Bullet Pulled Question

Discussion in '10mm Reloading Forum' started by cablecutter, Jun 19, 2011.


  1. I am a newbie when it comes to reloading and I messed up on the amount of powder. I had to pull 50 rounds and start over.

    When I pulled the bullets I notice they were dented like a mushroom.

    1st question... am I crimping them too much?

    2nd question... can I re-use these bullets?

    ( side info... I am going to be using 10.4 gr of Accurate #7 and the bullets are 180 grs. with a Remington primer)



     

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    #1 cablecutter, Jun 19, 2011
    Last edited: Jun 19, 2011
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  3. Yes you are crimping too much, I personally wouldn't reuse them, they appear to be way undersized now. Whats your procedure for crimping ?

    -Josh
     

  4. _The_Shadow

    _The_Shadow Ret. Fireman

    4,502
    11
    #1 yes too much crimp
    #2 yes...
    AA#7 is a fast powder you could re-use them but you might want to resize the cases. Try for less case expansion to maintain good bullet retension and place the crimp back in the same spot. Test for bullet spin or set back but I doubt they will as they will hold on the crimp groove you made. Shoot them up, that way you can still have some fun!
     
  5. I use a lee 4 die kit ... I use taper/ crimp die. I put a bullet in the die and screw it in till it makes contact with the bullet, then back the bullet out then screw the die in a 1/4 turn.

    Is using the last die even necessary? I size and deprime then bell the case just enough then seat the bullet then crimp the case to debell the case. I am new still and learning the lingo but I believe I don't crimp but I tapper
     
  6. Using the Lee FCD (4th die) is not necessary. But I find it more consistent to crimp in a final step using it. If your using the bullet seating/crimp die to crimp, I would suggest you seat a bullet in an unprimed, uncharged case to your required OAL, with the die backed out to not contact the case mouth. Then, back out the bullet seater, loosen the die lock nut, and with the ram in the full up position with the same round in place, screw the die in until you contact the case mouth, you will feel it touch. lower the ram slightly, and turn the die in 1/4 turn. Raise the ram to taper crimp the round. You should see just a tad of shiny brass where the taper crimp took place. I would disassemble the round to verify the crimp did not deform the bullet. if it did, repeat using 1/8th turn and a new bullet and resized, re flared brass. After you've got that figured out you can lock the die down, raise the ram, and lower the seater plug until it contacts the bullet. Make a note of how much you turned in the die for the desired taper crimp and you won't have to repeat the process again.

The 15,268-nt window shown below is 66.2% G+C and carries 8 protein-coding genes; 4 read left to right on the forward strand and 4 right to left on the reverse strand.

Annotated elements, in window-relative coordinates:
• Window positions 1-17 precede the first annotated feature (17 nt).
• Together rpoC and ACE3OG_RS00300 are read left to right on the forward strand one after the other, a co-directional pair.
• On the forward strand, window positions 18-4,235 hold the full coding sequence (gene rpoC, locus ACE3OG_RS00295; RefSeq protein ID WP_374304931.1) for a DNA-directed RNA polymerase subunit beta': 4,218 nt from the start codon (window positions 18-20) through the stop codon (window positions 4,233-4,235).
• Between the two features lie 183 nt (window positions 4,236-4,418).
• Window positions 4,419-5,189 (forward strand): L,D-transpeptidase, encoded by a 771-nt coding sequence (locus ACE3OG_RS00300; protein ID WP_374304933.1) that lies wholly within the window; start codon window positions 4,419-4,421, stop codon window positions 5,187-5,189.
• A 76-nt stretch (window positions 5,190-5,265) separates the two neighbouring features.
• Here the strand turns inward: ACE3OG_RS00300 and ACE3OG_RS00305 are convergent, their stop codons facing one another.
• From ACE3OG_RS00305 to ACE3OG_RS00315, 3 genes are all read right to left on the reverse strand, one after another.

7. _The_Shadow

    _The_Shadow Ret. Fireman

    4,502
    11
    Back off some on the FCD a little, it has a collar which squeezes the case neck while taper crimping.
     
  8. 21Carrier

    21Carrier Until I Gota 29

    3,037
    3
    Too much crimp, but it shouldn't hurt anything, as long as you're not maxing out your powder. A really heavy crimp like that can drive up pressure. I pulled some CorBon .40S&W 135gr JHPs, and those bullets looked even worse than yours. So they REALLY crimped them, and that's factory CorBon. Basically what I'm saying is you were crimping more than necessary, but it's not like problems will definitely result. If you go too far head spacing issues could result. The bullets are fine to shoot again, but you will almost certainly have to apply that same amount of crimp. Anything less will not fill in that cannelure you just made.
     
  9. DWARREN123

    DWARREN123 Grumpy Old Guy

    5,568
    75
    Just for range use you can use again but do not expect sterling accuracy.

    Too much crimp. I use a Lee 3 die set and use the chamber to set my diameter after crimping, just enough to go into the chamber and fall out when turned upside down, no more.
     

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